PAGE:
Wednesday, 11 February 2015

Solving London's Housing Crisis: "Abolish right-to-buy" - Cris Claridge

Cris Claridge, chair of Southwark Group of Tenants Organisations
© Paul Coleman, London Intelligence 2015

Cris Claridge has been a council tenant for some 40 years.
“I was privileged to get a council property when I was a homeless single parent,” says Claridge.
“I still live in a council house and even have a garden.”

Claridge chairs the Southwark Group of Tenants Organisations.
She recalls how Margaret Thatcher’s ‘right-to-buy’ policy led to the loss of two million council homes nationally.
Absentee landlords now own half of ‘right-to-buy’ ex-council homes in Southwark, says Claridge.
“Landlords charge £350 per week rent for an identical house to mine down my road,” adds Claridge.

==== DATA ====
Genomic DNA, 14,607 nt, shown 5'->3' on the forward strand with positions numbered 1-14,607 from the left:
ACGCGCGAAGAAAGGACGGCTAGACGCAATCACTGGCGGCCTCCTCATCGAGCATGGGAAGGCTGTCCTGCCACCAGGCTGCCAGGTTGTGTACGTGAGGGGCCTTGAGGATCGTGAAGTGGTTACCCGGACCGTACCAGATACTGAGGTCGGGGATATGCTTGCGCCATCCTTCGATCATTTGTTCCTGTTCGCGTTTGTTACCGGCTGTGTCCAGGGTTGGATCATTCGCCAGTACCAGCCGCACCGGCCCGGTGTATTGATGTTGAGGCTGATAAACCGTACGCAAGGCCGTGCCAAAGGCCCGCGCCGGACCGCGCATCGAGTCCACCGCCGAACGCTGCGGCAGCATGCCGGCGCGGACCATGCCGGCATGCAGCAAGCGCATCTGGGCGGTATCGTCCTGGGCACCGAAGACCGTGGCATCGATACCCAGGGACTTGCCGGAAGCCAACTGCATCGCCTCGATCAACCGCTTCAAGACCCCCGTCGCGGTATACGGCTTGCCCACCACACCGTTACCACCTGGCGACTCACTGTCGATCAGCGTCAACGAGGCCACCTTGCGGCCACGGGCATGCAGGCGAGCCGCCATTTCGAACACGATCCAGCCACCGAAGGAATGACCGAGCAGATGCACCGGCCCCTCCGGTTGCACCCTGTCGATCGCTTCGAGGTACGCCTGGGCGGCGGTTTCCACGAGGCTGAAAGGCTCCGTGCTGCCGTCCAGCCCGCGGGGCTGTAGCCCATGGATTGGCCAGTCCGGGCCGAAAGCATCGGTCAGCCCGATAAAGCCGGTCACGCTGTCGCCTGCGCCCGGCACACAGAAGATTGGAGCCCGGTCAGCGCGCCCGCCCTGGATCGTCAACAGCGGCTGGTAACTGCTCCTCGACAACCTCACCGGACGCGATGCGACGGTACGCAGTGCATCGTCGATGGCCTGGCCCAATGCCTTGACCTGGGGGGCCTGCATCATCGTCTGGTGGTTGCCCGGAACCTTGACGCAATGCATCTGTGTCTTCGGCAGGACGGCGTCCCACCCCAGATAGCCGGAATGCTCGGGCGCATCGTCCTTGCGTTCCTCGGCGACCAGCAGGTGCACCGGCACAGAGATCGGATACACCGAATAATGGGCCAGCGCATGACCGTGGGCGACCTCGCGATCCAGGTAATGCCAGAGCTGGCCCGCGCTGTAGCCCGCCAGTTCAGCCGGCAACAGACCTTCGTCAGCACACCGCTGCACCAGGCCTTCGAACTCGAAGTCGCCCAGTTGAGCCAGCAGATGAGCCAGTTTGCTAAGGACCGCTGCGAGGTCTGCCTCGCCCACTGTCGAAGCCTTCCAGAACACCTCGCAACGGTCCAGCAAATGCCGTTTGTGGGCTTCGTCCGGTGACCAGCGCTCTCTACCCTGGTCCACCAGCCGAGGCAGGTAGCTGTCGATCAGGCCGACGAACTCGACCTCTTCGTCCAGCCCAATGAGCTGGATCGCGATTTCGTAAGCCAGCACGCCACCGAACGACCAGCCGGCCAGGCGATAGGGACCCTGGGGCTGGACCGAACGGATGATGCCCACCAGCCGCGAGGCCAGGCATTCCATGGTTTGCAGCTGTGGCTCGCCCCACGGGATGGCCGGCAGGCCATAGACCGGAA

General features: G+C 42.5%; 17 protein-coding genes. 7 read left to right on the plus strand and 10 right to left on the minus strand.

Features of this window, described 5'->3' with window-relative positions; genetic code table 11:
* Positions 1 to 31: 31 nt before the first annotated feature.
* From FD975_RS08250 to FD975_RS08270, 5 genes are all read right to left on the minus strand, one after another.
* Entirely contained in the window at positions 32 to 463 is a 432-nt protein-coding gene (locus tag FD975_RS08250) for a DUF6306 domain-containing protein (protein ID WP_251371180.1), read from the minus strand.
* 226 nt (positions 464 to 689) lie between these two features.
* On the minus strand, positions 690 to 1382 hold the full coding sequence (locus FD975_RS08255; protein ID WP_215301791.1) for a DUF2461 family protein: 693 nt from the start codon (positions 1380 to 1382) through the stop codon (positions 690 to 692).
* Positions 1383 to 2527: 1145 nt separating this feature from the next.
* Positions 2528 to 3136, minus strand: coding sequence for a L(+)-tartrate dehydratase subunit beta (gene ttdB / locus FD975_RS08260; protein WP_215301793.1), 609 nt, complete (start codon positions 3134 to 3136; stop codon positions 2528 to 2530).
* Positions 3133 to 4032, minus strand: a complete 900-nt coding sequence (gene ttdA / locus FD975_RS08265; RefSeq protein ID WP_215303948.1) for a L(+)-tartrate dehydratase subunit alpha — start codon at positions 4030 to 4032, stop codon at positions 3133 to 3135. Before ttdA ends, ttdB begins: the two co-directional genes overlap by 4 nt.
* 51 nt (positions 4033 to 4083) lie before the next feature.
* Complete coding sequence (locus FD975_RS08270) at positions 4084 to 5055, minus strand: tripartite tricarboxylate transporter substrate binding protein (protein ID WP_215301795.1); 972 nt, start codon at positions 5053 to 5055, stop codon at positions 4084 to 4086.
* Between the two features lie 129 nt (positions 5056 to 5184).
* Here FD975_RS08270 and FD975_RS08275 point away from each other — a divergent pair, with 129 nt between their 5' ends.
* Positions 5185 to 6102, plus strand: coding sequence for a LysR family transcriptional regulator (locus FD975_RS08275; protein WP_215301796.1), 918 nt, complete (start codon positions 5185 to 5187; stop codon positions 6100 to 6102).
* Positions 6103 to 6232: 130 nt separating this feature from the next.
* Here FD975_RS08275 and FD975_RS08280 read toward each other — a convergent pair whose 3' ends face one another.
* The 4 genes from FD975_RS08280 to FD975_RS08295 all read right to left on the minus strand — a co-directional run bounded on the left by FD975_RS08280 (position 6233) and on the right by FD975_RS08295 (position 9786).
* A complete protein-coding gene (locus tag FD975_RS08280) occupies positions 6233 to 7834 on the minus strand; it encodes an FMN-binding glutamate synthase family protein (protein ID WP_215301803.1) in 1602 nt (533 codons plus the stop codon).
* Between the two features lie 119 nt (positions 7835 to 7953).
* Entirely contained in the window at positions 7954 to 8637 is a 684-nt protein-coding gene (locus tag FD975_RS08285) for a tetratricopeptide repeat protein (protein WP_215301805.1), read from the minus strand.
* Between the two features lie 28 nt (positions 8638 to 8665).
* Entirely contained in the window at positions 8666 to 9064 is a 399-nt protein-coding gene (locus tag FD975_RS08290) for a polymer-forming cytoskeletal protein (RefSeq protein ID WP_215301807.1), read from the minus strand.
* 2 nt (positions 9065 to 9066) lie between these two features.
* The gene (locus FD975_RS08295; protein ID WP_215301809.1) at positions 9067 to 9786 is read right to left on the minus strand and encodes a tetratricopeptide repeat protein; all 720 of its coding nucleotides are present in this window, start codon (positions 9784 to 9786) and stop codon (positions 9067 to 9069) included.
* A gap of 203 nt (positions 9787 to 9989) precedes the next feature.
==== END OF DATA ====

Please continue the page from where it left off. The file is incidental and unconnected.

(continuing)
Claridge says the housing crisis can be turned around.
“We must stop developers and profiteers from building high-cost housing for absentee buyers who treat it as an investment rather than as a home,” says Claridge.

“We must also campaign to abolish the right-to-buy,” she adds.
“We need newly built homes protected from right-to-buy.
“There’s no point Southwark Council building 11,000 new council homes if they can be sold later.”

Council estates and tenants are unfairly portrayed.
People who buy their council homes often see themselves as homeowners and as “a breed apart”, says Claridge. 
“In my experience, tenants make the biggest positive contributions to life on an estate.”

Claridge also insists on rent controls.
“My neighbours in their late seventies look after their two young grandchildren because the parents work full-time to pay £1,000 rent per month,” says Claridge.
“Rents must be set at levels so people can afford to live.
“Finally, we must stop our politicians and senior council officers from colluding with developers to dispose of our council homes.”

© Paul Coleman, London Intelligence, February 2015.

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